Friday, 15 November 2013

Arrr! A treasure map in Chem. Eur. J.!

Avast, me hearties! If there be one thing true 'bout academic journals, it is that there be not enough pirates involved. But lucky for us landlubbers, Chem. Eur. J. has put that to right with their latest cover. A treasure map! Aye and what a beauty she be.

This here map plots us a route well travelled by many. From the heart of that great land Europe, out to the wilds of the new colonies in the USA. I don't recommend using this depiction for your explorations though, the USA seems to have moved to where Africa traditionally lies. Nevertheless a great adventure it must be and anyway the map was charted by chemists not sailors.

The real excitement, as any good buccaneer knows, is of course in the hunt for treasure. This map takes us from a bislactim-ether, across the daring seas towards the final goal of tRNA. Along the way an unusual array of sea monsters present themselves, no sharks, krakens or even an octacoss, but instead those pesky amino acid intermediates and tRNA precursors. A healthy display of obstacles to overcome that only the bravest should attempt and which make any great journey even more rewarding. I can only hope that this discovery opened up chests full of funding for these fortune hunters...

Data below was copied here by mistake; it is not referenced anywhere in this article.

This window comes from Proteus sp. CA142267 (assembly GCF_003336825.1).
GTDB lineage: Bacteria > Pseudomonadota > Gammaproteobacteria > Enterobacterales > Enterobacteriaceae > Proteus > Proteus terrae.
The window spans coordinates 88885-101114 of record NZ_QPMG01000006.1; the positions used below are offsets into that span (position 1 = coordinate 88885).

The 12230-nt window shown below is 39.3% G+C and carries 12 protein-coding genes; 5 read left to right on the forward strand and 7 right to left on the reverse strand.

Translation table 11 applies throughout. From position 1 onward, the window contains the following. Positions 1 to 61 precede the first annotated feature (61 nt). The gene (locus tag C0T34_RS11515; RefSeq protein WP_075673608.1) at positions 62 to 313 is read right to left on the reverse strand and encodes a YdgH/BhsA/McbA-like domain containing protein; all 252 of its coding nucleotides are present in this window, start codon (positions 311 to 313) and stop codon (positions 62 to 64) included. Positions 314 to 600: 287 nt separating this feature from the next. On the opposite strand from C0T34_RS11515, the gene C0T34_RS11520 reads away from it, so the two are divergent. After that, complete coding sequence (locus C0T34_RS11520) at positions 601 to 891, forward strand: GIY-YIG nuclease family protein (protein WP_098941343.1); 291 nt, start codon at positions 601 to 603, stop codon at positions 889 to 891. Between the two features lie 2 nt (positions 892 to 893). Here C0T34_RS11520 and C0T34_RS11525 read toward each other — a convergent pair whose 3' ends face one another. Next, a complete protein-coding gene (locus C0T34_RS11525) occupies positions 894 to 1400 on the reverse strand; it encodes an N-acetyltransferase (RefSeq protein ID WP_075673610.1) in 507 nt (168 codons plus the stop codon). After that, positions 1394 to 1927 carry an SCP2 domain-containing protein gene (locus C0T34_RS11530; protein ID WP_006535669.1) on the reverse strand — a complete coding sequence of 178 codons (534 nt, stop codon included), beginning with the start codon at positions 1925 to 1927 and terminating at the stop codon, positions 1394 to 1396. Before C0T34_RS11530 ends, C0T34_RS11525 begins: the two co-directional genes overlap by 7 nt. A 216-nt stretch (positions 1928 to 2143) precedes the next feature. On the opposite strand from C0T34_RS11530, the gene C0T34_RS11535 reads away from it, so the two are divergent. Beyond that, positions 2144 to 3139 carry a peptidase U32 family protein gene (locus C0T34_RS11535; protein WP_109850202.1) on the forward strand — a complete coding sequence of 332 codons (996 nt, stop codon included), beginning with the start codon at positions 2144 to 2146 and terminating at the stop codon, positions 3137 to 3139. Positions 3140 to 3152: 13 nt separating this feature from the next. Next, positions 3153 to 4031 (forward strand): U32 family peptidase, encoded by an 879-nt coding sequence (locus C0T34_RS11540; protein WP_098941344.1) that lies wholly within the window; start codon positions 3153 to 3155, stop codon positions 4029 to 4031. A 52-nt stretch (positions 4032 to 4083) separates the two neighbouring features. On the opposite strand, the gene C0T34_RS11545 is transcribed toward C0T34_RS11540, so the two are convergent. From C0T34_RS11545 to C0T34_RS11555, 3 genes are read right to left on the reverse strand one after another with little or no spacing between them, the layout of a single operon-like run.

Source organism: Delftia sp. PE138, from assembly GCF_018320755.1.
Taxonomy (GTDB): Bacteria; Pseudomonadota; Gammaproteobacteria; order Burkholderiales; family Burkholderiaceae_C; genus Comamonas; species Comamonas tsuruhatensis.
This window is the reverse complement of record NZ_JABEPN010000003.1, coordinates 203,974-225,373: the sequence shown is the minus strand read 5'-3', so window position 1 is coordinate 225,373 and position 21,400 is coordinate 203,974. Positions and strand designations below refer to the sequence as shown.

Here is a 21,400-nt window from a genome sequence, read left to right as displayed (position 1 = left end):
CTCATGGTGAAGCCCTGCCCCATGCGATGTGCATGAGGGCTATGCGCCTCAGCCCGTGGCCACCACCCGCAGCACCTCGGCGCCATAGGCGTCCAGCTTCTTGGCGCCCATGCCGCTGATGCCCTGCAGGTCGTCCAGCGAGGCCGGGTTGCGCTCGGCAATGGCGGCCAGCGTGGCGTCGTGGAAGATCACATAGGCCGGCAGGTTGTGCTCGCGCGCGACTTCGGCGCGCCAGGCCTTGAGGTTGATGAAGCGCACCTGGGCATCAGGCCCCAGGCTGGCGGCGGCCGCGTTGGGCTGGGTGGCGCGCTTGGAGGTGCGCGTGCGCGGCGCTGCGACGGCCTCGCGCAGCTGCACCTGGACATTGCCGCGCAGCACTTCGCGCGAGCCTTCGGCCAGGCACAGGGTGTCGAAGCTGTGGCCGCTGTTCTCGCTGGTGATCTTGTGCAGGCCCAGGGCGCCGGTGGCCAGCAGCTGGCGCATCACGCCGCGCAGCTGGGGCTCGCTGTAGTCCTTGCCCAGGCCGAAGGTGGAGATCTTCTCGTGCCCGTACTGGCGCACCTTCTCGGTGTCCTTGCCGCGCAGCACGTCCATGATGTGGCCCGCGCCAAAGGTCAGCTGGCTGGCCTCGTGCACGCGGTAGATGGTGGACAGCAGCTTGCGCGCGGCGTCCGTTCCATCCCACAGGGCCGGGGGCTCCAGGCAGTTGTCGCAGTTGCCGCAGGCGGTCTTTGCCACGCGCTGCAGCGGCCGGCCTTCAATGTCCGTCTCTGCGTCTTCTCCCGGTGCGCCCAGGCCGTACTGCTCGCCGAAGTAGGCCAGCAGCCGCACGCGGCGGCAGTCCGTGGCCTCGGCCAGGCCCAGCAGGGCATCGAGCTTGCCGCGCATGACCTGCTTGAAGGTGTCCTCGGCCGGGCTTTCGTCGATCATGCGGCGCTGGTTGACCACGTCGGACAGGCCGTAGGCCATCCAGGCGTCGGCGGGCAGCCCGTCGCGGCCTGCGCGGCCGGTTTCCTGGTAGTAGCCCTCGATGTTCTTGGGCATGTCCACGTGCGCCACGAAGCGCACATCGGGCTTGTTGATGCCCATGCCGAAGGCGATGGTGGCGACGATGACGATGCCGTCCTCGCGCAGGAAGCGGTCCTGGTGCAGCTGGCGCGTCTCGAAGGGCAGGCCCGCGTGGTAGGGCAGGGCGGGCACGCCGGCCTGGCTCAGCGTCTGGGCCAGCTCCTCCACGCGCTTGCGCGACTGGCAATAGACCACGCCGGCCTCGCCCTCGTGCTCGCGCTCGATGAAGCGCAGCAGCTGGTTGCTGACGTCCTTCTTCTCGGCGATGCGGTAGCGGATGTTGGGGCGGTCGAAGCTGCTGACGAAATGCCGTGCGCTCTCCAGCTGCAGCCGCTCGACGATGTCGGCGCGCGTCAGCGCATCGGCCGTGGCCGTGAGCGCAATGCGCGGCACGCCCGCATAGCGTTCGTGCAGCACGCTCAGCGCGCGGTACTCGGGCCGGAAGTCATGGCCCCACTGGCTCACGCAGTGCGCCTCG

But whatever happened to those great experimentalists of the seven seas, why are they all confined to landlocked labs nowadays? How do you think Blackbeard kept away all the grey hairs for so long? He was one of the first eminent colour chemists. Why do you think pirates were so obsessed with gold? They were all seafaring alchemists. What about the wooden legs and fondness for parrots? Well, some of them liked to branch out into prosthetics and zoology of course.

The Paper: The synthesis of Methylated, Phosphorylated, and Phosphonated 3'-Aminoacyl-tRNAsec Mimics
Found at: Chem. Eur. J. 2013, 19, 15872-15878

A new synthetic route is mapped out by this transatlantic team. The group wished to probe the enzymatic mechanism for the biosynthesis of selenocysteine (sec), which is the only amino acid to be synthesized on its related transfer RNA (tRNA). They prepared complex tRNAsec mimics that were methylated, phosphorylated and phosphonated, with an important amide bond from the ribose moiety that is crucially hydrolysis-resistant. The team wanted to develop these stable structures to gain more insight into the catalytic mechanism for the formation of selenocysteine by methods such as X-ray crystallography.

I'm sure much rum was consumed on the way to creating this little gem but the actual paper has absolutely no mention of buried treasure or pirates at all. The only map they use is 4-dimethylaminopyridine (DMAP), very disappointing indeed. Arr!